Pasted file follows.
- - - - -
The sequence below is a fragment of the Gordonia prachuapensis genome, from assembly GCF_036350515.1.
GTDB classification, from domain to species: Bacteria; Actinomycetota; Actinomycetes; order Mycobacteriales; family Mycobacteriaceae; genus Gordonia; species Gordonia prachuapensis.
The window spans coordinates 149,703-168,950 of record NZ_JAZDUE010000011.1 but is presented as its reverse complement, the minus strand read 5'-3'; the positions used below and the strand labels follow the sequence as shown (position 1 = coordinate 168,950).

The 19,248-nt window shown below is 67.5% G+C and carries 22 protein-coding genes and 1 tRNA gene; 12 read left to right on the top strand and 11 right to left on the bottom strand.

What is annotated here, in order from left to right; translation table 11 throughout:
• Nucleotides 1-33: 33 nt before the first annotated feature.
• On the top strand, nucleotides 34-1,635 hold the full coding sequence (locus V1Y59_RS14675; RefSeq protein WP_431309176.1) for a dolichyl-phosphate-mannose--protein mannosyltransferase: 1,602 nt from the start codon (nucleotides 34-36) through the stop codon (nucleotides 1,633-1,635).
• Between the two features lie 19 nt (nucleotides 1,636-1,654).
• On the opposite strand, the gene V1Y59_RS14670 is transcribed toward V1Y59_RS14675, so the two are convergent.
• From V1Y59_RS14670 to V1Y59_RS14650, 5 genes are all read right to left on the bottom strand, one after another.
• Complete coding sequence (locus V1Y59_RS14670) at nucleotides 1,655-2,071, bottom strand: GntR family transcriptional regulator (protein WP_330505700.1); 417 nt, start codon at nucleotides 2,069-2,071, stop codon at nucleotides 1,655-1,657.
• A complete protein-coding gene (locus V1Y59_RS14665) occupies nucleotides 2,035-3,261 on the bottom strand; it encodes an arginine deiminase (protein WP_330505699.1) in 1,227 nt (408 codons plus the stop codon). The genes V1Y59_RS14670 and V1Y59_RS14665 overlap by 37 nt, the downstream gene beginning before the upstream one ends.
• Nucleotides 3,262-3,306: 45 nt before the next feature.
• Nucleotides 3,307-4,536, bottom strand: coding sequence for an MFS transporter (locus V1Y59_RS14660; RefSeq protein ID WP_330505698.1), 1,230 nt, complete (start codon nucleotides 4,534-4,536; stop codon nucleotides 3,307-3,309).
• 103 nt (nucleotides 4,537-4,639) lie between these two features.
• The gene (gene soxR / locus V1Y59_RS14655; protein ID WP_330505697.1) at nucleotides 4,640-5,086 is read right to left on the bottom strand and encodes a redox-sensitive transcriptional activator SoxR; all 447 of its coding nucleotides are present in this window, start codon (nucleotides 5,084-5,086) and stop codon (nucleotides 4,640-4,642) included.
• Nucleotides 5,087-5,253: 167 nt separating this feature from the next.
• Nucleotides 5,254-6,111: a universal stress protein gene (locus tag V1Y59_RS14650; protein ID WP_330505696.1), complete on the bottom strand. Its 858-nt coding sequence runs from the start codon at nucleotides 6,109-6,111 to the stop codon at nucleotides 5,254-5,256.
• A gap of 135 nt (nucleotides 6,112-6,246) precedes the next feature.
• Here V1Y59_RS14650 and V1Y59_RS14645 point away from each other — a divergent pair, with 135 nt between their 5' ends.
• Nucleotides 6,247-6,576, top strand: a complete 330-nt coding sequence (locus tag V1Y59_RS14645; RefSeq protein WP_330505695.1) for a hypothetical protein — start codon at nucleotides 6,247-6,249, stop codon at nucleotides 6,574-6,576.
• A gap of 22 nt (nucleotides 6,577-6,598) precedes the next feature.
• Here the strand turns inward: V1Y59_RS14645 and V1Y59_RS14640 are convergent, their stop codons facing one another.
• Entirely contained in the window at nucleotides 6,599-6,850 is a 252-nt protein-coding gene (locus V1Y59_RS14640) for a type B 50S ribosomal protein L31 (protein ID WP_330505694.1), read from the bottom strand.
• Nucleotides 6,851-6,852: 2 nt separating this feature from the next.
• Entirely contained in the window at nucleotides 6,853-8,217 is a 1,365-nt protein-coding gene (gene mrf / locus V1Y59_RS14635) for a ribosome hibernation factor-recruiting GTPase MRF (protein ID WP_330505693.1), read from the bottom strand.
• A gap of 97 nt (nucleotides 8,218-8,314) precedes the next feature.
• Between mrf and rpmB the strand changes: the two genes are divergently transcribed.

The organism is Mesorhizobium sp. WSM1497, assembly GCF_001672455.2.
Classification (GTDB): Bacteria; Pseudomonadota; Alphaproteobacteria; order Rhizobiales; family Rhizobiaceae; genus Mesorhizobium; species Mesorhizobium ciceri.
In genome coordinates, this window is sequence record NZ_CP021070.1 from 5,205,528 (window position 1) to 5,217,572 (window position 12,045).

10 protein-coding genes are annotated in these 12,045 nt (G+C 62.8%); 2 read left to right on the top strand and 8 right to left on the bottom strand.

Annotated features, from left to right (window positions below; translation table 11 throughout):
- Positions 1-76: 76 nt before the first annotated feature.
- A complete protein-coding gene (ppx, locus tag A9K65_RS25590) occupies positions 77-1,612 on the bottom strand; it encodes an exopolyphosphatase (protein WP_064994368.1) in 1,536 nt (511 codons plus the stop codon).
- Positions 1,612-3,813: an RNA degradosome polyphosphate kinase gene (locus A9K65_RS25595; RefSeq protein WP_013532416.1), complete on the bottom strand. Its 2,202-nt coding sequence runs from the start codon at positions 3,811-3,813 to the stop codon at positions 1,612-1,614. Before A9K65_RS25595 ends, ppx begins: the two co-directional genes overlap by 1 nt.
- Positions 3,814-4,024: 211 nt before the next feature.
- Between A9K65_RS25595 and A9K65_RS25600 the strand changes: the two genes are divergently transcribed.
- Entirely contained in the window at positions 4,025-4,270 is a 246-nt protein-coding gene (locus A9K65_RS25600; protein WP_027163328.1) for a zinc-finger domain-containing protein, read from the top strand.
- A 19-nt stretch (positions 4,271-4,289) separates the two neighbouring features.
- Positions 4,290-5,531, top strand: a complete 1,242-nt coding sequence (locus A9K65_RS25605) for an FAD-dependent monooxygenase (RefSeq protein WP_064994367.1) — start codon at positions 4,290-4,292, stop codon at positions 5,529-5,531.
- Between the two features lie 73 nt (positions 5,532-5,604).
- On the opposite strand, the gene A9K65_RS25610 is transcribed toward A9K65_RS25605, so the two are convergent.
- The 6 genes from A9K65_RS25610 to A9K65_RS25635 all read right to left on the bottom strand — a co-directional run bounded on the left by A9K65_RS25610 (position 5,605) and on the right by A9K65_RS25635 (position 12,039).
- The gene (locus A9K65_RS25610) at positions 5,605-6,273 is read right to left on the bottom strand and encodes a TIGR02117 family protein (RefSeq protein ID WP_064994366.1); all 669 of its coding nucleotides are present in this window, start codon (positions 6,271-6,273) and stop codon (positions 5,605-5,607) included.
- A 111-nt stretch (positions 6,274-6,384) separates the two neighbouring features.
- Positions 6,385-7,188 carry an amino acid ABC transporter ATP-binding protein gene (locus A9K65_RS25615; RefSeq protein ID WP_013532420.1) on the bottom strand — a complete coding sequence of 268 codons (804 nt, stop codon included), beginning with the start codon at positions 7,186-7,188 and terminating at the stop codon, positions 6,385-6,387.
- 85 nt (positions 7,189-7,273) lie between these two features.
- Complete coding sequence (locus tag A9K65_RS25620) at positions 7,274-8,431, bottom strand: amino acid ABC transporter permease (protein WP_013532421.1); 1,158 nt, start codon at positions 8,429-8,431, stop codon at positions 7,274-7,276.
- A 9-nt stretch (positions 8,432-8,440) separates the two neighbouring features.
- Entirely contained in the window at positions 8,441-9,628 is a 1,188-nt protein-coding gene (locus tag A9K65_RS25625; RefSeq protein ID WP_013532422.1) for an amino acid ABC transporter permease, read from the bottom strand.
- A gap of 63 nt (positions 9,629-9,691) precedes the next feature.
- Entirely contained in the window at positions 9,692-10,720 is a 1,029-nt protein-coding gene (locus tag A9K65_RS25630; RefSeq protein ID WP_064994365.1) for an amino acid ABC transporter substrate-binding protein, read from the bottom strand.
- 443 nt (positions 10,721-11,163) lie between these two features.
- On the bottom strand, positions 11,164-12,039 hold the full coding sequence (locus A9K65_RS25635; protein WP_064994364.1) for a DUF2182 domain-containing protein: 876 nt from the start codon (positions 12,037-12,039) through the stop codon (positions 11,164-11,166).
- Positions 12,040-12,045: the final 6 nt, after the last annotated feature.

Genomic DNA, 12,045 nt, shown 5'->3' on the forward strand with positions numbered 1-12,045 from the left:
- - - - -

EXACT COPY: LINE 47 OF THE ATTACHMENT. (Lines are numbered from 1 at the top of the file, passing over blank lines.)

- Positions 6,385-7,188 carry an amino acid ABC transporter ATP-binding protein gene (locus A9K65_RS25615; RefSeq protein ID WP_013532420.1) on the bottom strand — a complete coding sequence of 268 codons (804 nt, stop codon included), beginning with the start codon at positions 7,186-7,188 and terminating at the stop codon, positions 6,385-6,387.